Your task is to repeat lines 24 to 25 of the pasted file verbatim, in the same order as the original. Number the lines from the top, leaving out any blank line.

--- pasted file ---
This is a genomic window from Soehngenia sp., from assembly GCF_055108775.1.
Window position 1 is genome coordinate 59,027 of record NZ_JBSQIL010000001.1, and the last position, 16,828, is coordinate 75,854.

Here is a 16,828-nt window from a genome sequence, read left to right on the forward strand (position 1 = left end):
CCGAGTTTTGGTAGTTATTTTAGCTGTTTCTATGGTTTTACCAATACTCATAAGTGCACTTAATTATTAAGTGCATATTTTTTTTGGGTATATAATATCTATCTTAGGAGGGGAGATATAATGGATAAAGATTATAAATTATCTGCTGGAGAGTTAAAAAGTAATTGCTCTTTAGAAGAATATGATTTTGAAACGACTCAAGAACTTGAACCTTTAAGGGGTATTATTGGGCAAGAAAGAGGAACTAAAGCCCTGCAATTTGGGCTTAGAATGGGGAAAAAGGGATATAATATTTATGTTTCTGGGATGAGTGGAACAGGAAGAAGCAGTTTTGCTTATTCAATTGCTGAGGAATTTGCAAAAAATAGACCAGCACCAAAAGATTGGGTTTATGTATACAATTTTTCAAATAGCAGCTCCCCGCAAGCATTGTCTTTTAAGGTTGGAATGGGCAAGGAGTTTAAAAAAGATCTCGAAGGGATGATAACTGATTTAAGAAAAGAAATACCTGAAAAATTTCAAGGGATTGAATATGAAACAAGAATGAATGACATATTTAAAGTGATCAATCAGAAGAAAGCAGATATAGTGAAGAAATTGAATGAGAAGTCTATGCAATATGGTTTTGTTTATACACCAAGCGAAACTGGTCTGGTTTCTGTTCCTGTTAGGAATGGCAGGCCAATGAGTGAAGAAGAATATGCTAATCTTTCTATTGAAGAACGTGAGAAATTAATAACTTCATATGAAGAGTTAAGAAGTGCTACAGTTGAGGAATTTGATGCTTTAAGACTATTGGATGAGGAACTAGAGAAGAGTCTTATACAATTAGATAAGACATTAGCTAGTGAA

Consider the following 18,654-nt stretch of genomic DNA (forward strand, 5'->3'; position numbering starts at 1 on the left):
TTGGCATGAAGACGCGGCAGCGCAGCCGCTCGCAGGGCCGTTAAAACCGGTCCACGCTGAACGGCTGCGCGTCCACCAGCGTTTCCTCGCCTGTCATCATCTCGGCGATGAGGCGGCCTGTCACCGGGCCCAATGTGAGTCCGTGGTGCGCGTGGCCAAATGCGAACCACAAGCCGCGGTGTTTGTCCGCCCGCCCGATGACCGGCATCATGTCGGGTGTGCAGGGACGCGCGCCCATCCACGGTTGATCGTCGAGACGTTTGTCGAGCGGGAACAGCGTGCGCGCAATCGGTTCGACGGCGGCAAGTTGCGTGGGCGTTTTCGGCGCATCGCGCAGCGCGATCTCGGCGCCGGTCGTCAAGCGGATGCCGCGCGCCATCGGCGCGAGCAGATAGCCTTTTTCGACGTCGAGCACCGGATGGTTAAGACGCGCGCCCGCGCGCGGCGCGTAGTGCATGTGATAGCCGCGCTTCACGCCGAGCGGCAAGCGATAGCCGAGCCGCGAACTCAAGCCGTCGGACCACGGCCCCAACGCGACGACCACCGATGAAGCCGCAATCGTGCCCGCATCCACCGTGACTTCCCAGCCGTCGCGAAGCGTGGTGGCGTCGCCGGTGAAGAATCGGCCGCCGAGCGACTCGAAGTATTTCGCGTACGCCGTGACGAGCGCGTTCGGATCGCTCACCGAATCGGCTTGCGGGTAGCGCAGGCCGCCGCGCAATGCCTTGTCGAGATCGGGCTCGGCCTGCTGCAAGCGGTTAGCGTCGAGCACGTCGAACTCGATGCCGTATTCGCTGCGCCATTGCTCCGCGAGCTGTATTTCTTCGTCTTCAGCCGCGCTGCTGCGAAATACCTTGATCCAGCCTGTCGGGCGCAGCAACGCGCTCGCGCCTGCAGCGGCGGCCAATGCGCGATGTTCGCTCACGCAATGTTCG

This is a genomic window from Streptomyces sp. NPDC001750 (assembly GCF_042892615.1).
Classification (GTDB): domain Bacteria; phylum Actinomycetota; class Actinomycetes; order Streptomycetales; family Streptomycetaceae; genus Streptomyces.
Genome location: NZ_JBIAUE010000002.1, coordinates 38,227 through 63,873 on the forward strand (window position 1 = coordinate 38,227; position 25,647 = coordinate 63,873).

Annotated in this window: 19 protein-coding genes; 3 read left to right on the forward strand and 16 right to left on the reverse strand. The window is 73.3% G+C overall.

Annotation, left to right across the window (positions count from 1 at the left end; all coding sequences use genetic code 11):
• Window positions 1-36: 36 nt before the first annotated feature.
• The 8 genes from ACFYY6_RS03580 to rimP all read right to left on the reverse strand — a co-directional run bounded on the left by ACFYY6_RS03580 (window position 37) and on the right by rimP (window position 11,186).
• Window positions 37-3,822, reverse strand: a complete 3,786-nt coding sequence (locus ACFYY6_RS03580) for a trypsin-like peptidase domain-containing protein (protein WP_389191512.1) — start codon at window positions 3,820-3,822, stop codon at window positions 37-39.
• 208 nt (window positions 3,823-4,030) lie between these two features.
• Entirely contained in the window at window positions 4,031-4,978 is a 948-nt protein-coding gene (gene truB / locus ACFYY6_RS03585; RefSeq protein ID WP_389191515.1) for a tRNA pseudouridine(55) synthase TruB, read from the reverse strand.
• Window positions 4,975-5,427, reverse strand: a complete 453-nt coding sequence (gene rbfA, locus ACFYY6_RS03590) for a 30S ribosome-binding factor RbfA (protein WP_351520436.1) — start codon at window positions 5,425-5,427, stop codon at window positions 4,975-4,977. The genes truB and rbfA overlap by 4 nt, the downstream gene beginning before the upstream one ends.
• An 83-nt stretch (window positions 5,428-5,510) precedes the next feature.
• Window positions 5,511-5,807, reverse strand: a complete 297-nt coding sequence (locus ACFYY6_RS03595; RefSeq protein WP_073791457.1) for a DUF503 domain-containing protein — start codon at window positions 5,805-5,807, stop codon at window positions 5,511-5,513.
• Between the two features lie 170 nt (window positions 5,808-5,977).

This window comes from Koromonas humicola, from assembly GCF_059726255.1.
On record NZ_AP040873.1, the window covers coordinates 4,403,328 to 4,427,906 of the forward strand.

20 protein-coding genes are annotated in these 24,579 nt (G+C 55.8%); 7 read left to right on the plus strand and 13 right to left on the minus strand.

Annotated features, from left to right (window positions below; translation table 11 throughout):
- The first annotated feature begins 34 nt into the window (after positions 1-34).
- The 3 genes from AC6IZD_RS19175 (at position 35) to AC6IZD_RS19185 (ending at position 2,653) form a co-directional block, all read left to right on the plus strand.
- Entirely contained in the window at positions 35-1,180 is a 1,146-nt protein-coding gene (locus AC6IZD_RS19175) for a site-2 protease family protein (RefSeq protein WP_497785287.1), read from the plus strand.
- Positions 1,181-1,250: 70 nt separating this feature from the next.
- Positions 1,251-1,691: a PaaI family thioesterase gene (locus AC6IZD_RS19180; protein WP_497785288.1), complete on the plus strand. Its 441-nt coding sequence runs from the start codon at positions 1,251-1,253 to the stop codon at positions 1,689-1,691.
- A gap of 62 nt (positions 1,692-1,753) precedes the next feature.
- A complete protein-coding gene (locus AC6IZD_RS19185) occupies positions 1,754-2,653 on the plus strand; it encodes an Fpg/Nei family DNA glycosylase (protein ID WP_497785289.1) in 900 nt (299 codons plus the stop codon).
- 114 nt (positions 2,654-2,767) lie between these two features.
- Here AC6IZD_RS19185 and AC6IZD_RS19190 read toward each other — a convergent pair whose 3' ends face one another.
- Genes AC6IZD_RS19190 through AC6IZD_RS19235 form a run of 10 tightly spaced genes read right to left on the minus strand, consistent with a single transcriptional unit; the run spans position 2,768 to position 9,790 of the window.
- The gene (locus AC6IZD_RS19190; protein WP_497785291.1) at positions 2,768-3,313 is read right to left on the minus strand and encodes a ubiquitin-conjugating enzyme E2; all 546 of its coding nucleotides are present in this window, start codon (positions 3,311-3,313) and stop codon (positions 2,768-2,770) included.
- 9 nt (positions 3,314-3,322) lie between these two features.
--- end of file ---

Annotated features, from left to right (window positions below; translation table 11 throughout):
- The first annotated feature begins 34 nt into the window (after positions 1-34).